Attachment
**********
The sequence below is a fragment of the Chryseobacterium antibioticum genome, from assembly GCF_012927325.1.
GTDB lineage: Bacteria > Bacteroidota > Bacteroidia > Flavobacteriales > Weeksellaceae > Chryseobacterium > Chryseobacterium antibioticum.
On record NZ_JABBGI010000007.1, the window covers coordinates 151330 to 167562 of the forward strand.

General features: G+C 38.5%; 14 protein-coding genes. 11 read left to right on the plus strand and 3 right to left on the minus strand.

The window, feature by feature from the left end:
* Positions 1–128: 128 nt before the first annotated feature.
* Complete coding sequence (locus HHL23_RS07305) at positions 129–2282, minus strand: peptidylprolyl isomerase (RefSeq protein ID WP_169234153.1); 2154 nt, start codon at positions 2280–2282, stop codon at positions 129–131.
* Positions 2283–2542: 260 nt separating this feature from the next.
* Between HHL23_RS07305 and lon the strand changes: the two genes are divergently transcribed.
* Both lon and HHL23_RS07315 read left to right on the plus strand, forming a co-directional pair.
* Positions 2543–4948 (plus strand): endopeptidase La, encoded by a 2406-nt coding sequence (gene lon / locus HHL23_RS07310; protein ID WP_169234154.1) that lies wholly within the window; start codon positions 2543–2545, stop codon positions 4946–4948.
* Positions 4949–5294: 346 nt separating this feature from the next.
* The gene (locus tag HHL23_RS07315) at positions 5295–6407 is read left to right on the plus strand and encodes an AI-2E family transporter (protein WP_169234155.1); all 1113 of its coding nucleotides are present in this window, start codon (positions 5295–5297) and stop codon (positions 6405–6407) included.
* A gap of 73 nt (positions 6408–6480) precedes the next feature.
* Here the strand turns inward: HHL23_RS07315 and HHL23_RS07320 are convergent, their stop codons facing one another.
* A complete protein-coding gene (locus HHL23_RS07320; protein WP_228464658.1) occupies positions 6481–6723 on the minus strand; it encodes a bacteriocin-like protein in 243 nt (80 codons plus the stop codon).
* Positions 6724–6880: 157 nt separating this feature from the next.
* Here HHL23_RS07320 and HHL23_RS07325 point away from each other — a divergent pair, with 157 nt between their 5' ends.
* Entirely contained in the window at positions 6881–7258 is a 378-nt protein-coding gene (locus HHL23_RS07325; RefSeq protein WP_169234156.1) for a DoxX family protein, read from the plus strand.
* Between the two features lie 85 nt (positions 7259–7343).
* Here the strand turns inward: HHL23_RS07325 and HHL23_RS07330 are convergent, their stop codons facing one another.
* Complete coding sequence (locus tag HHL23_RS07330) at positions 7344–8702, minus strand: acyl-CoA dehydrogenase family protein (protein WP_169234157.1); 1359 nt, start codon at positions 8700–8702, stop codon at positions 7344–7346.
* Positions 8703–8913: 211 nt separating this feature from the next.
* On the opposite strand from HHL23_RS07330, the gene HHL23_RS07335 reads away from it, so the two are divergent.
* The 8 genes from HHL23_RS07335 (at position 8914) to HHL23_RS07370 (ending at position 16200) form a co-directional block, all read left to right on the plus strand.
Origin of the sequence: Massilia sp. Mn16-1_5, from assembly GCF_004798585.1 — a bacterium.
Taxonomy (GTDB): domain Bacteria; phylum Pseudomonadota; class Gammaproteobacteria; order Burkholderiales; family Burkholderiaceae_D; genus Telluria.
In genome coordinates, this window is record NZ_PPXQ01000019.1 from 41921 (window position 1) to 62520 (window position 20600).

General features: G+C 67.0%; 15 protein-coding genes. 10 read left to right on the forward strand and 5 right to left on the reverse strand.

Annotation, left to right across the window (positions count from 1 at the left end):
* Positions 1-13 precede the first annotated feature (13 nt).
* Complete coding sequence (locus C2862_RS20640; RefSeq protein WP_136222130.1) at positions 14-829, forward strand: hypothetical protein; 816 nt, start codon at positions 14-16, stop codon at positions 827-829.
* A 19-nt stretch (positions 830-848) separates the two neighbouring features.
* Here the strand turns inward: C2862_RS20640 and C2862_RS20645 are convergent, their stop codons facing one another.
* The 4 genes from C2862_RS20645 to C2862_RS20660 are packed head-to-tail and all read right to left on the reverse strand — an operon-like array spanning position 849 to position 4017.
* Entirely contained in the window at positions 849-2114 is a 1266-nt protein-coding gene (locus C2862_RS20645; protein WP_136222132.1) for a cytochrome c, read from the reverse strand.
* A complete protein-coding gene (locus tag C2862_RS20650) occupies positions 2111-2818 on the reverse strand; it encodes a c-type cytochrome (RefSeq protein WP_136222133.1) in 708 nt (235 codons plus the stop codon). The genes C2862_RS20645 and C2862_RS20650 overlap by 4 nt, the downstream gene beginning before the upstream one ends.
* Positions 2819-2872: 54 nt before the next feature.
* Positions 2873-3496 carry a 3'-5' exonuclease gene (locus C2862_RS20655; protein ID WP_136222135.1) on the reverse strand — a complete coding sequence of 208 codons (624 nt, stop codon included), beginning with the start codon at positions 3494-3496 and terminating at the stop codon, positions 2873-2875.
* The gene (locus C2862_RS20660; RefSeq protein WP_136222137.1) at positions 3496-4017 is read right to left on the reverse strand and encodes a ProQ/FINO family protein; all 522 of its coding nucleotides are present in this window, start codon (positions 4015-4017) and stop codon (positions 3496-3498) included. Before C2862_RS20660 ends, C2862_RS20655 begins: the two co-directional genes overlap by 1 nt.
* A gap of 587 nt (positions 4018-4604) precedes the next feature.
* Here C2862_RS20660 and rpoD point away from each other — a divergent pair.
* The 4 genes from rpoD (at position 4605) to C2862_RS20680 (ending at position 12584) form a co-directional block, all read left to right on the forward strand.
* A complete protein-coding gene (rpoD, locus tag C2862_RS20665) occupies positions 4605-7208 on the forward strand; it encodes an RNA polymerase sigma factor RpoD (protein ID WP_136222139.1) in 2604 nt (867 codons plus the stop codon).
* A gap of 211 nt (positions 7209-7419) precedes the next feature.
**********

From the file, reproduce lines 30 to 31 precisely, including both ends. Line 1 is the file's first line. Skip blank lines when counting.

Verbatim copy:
Annotation, left to right across the window (positions count from 1 at the left end):
* Positions 1-13 precede the first annotated feature (13 nt).